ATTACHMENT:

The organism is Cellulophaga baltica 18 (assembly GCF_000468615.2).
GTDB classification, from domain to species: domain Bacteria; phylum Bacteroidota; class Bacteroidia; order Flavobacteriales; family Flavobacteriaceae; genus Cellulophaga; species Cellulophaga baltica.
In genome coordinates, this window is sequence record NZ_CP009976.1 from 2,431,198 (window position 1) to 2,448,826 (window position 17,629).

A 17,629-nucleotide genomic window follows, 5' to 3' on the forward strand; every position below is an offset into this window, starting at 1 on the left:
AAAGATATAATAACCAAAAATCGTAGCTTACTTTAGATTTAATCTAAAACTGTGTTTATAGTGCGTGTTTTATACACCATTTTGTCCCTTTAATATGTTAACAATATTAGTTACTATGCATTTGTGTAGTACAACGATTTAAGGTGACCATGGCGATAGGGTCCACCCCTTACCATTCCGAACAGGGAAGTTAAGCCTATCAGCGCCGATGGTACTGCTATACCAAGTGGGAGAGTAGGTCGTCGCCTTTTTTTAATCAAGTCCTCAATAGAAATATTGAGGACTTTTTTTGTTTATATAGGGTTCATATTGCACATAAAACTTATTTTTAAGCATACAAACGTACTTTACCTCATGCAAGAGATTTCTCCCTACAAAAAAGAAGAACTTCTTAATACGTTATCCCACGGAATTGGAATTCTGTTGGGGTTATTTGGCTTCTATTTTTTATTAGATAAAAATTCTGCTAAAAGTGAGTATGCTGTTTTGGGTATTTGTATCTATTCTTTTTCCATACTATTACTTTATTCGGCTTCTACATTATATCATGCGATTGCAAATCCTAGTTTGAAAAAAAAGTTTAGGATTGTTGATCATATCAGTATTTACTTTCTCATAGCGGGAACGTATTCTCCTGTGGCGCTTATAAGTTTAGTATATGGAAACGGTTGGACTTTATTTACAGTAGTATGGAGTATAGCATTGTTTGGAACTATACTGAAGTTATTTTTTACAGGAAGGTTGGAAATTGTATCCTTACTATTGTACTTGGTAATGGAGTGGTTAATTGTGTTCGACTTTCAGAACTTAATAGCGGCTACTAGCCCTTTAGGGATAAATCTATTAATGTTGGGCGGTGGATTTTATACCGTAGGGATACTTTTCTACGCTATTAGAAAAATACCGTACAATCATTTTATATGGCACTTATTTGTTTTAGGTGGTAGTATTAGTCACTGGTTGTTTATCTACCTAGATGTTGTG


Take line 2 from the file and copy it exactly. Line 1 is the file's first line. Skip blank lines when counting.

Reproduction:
GTDB classification, from domain to species: domain Bacteria; phylum Bacteroidota; class Bacteroidia; order Flavobacteriales; family Flavobacteriaceae; genus Cellulophaga; species Cellulophaga baltica.